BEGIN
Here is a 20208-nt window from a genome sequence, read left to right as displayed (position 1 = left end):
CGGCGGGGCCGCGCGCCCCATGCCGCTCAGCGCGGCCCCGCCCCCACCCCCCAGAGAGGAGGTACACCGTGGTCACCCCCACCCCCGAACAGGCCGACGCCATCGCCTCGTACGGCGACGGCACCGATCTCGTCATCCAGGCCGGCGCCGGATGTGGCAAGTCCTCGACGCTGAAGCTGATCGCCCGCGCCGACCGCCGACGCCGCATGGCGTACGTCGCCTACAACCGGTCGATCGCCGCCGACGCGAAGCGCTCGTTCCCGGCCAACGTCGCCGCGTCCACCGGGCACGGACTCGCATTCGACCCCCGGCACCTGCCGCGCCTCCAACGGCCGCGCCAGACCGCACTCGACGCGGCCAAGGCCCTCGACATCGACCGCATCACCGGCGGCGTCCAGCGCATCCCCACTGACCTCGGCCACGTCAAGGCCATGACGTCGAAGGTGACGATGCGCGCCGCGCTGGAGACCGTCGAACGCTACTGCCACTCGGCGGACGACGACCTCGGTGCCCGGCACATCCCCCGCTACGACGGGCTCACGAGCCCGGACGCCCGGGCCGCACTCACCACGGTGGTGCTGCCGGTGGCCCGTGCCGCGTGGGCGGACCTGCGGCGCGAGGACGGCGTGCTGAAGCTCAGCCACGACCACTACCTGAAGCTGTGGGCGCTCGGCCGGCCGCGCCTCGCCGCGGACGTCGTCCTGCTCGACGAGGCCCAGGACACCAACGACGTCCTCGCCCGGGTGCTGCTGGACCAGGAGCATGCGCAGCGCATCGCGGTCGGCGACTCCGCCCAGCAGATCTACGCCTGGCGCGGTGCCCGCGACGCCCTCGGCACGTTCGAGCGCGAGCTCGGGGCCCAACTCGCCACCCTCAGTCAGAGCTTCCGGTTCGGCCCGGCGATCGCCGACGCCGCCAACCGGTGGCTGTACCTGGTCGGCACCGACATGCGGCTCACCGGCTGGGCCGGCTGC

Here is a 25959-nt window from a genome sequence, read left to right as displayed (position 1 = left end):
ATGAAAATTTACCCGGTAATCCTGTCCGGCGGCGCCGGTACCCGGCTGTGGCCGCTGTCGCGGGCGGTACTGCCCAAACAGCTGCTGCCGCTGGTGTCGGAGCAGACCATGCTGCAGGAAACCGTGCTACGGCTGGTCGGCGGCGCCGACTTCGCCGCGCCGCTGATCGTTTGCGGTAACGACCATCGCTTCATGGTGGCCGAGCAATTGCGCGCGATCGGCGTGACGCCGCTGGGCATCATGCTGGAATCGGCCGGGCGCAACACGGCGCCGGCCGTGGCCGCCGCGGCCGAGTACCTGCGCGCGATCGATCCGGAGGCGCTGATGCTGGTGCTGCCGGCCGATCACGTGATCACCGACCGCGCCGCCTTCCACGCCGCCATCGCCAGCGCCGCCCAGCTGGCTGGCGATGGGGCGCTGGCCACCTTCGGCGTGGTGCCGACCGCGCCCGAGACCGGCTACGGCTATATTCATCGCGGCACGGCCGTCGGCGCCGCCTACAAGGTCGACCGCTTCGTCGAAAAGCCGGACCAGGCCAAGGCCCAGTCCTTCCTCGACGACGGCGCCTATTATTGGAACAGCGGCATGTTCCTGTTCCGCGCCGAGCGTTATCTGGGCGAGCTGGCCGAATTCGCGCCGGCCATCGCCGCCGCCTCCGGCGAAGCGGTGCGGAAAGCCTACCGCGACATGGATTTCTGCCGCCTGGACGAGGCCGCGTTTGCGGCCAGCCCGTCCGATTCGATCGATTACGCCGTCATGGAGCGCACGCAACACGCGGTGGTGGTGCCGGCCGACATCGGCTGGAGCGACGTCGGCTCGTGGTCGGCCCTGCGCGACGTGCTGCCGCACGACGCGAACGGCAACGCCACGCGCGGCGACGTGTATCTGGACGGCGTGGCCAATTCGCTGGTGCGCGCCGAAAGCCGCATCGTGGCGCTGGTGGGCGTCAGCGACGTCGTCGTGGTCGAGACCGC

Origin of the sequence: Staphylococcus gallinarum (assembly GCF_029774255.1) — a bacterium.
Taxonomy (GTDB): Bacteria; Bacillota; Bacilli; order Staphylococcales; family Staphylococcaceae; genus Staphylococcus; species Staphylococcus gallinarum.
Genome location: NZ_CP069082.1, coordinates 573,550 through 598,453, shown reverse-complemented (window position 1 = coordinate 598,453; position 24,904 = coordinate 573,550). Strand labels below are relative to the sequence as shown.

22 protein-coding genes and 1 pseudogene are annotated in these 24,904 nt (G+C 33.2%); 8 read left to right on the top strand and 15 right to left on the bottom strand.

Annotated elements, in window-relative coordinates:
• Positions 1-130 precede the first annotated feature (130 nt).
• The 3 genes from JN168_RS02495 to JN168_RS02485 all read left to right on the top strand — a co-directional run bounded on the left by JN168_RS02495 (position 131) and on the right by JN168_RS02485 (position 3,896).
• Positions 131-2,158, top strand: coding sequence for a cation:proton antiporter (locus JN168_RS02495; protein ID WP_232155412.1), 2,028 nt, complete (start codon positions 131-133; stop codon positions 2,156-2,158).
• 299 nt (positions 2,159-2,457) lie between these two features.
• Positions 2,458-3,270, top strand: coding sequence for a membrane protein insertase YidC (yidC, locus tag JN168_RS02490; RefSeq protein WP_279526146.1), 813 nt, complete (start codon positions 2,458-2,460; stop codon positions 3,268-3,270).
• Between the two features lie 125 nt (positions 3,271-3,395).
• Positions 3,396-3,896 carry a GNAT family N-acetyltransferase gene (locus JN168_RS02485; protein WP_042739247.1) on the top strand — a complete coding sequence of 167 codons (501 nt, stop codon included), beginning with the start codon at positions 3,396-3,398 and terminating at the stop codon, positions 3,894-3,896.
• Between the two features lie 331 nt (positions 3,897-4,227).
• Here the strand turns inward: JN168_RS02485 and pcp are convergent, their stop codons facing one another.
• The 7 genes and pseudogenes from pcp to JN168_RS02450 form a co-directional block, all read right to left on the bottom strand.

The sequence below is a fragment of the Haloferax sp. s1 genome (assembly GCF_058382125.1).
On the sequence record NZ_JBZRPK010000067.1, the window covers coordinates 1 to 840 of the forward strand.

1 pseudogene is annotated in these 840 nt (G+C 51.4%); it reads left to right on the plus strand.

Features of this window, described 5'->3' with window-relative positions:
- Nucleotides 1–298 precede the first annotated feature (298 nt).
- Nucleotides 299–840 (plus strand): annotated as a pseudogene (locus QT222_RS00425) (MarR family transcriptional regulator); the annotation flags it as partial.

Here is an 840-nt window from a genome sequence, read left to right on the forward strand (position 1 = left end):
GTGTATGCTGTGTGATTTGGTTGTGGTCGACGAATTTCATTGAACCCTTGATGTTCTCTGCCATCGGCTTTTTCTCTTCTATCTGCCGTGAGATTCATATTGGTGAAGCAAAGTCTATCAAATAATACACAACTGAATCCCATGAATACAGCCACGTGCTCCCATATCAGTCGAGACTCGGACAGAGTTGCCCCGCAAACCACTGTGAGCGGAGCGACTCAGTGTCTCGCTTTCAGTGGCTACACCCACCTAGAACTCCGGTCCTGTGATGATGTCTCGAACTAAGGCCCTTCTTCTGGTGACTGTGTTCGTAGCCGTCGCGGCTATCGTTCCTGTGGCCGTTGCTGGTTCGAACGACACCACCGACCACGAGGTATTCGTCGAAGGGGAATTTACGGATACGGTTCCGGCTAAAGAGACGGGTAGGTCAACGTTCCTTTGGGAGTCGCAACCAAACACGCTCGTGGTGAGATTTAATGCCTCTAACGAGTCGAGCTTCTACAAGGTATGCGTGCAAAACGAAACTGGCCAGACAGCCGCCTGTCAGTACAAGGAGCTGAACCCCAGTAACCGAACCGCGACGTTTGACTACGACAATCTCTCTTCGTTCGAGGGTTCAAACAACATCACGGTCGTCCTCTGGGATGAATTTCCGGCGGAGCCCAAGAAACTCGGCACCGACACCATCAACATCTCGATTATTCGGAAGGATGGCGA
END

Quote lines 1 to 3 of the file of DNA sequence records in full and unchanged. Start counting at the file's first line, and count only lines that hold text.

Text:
Here is a 20208-nt window from a genome sequence, read left to right as displayed (position 1 = left end):
CGGCGGGGCCGCGCGCCCCATGCCGCTCAGCGCGGCCCCGCCCCCACCCCCCAGAGAGGAGGTACACCGTGGTCACCCCCACCCCCGAACAGGCCGACGCCATCGCCTCGTACGGCGACGGCACCGATCTCGTCATCCAGGCCGGCGCCGGATGTGGCAAGTCCTCGACGCTGAAGCTGATCGCCCGCGCCGACCGCCGACGCCGCATGGCGTACGTCGCCTACAACCGGTCGATCGCCGCCGACGCGAAGCGCTCGTTCCCGGCCAACGTCGCCGCGTCCACCGGGCACGGACTCGCATTCGACCCCCGGCACCTGCCGCGCCTCCAACGGCCGCGCCAGACCGCACTCGACGCGGCCAAGGCCCTCGACATCGACCGCATCACCGGCGGCGTCCAGCGCATCCCCACTGACCTCGGCCACGTCAAGGCCATGACGTCGAAGGTGACGATGCGCGCCGCGCTGGAGACCGTCGAACGCTACTGCCACTCGGCGGACGACGACCTCGGTGCCCGGCACATCCCCCGCTACGACGGGCTCACGAGCCCGGACGCCCGGGCCGCACTCACCACGGTGGTGCTGCCGGTGGCCCGTGCCGCGTGGGCGGACCTGCGGCGCGAGGACGGCGTGCTGAAGCTCAGCCACGACCACTACCTGAAGCTGTGGGCGCTCGGCCGGCCGCGCCTCGCCGCGGACGTCGTCCTGCTCGACGAGGCCCAGGACACCAACGACGTCCTCGCCCGGGTGCTGCTGGACCAGGAGCATGCGCAGCGCATCGCGGTCGGCGACTCCGCCCAGCAGATCTACGCCTGGCGCGGTGCCCGCGACGCCCTCGGCACGTTCGAGCGCGAGCTCGGGGCCCAACTCGCCACCCTCAGTCAGAGCTTCCGGTTCGGCCCGGCGATCGCCGACGCCGCCAACCGGTGGCTGTACCTGGTCGGCACCGACATGCGGCTCACCGGCTGGGCCGGCTGC

Here is a 25959-nt window from a genome sequence, read left to right as displayed (position 1 = left end):